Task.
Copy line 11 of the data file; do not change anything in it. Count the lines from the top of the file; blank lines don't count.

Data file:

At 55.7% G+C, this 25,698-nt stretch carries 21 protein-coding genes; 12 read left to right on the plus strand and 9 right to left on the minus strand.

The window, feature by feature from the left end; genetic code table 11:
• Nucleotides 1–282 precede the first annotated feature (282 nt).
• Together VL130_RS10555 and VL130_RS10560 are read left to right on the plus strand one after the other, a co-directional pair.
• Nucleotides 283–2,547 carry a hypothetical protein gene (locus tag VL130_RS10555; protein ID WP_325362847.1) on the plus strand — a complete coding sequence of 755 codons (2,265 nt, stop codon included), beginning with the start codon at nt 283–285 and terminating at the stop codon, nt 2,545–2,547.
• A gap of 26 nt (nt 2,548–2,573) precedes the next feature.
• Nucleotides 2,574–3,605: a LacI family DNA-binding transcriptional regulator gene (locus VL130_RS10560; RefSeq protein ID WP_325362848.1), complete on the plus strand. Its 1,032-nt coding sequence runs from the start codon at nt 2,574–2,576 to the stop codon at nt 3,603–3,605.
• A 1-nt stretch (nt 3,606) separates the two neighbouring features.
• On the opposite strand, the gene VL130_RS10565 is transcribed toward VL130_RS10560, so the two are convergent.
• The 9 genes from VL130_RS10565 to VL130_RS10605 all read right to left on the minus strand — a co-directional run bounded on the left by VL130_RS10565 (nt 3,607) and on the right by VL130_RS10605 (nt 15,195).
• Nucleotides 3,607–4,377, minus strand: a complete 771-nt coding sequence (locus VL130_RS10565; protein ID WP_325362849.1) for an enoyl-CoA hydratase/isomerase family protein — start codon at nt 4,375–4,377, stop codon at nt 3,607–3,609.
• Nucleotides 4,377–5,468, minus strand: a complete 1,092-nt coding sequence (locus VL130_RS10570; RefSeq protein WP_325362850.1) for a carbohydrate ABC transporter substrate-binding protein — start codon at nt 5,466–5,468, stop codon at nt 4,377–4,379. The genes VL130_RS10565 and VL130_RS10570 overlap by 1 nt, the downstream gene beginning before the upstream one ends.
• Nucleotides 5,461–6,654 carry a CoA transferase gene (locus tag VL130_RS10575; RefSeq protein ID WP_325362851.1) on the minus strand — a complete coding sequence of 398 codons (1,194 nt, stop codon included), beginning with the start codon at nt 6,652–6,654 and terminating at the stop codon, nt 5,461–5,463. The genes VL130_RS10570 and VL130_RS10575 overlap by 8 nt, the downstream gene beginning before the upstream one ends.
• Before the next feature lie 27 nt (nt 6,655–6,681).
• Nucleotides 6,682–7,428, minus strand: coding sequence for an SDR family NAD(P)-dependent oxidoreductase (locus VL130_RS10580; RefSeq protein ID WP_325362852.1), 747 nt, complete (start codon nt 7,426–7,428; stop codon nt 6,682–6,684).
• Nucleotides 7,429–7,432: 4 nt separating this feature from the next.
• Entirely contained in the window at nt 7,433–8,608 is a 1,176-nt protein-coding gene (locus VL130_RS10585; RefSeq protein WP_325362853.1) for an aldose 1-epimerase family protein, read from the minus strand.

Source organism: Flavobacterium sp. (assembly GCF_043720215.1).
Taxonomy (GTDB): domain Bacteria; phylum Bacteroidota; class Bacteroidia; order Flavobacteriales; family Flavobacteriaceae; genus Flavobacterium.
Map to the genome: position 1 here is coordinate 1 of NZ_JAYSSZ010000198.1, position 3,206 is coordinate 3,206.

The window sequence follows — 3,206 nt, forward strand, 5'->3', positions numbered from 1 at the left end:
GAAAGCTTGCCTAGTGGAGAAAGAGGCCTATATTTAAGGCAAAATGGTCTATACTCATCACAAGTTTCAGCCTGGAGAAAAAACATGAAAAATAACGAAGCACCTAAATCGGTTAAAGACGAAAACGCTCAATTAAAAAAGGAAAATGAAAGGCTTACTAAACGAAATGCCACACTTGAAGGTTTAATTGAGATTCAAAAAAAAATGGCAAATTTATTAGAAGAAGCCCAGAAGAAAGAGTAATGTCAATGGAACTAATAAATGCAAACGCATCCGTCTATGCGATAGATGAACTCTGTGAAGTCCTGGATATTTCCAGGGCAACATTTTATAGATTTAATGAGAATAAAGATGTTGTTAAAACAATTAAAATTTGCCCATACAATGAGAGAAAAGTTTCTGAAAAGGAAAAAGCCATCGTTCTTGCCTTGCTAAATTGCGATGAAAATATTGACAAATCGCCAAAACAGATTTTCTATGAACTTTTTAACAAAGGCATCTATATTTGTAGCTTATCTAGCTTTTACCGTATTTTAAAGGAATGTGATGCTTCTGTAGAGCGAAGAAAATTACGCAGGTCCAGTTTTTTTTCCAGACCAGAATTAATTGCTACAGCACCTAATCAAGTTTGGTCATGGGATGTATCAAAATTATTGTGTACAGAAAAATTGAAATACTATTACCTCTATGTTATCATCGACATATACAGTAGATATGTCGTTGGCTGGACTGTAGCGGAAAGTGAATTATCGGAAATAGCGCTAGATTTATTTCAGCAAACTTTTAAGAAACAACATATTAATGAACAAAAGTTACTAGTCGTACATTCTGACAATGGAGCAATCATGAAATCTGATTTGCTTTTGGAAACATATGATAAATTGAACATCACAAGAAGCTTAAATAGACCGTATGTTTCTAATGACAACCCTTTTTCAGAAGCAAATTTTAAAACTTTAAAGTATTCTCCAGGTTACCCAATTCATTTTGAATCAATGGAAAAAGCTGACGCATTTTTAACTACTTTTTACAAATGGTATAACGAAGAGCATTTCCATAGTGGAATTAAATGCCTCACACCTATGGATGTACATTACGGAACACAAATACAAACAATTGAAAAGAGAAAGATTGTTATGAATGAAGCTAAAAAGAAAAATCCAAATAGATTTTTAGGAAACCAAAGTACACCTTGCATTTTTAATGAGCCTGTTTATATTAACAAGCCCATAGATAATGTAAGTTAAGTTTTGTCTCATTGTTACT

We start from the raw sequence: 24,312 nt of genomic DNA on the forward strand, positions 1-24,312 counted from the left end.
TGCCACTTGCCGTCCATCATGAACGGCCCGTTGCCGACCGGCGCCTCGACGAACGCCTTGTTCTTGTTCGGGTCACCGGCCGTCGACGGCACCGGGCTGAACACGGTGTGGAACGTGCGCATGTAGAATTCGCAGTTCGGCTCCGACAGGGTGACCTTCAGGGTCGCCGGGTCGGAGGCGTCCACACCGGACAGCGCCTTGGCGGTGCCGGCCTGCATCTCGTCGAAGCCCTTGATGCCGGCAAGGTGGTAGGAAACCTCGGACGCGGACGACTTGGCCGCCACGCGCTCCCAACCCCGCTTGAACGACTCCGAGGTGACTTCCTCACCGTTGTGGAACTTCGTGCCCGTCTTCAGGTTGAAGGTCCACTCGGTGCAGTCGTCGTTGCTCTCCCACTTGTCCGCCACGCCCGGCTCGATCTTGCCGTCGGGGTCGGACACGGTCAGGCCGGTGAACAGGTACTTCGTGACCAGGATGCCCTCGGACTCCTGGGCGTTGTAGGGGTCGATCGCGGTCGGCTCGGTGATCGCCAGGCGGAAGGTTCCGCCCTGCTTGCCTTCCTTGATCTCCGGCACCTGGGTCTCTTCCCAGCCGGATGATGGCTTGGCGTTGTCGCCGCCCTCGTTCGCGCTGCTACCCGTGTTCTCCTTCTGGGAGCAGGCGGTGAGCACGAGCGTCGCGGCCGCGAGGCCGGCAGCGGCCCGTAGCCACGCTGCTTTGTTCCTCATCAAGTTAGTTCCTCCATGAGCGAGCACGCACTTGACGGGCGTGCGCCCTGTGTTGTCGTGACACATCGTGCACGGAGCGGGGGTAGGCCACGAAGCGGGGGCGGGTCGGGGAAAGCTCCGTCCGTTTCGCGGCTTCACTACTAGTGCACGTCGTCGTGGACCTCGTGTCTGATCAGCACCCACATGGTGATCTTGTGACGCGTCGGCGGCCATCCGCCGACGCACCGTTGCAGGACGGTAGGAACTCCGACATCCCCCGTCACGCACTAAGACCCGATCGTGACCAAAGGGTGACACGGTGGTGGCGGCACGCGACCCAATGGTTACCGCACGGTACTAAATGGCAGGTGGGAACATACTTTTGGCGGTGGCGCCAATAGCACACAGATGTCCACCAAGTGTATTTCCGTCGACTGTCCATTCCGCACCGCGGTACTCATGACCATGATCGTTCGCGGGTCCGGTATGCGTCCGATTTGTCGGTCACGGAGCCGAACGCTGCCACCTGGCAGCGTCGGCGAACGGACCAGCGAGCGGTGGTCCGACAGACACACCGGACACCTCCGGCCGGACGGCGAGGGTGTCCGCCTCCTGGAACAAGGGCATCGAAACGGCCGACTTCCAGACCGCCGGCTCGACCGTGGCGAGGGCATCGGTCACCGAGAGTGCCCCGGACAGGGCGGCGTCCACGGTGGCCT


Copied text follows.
• Nucleotides 3,607–4,377, minus strand: a complete 771-nt coding sequence (locus VL130_RS10565; protein ID WP_325362849.1) for an enoyl-CoA hydratase/isomerase family protein — start codon at nt 4,375–4,377, stop codon at nt 3,607–3,609.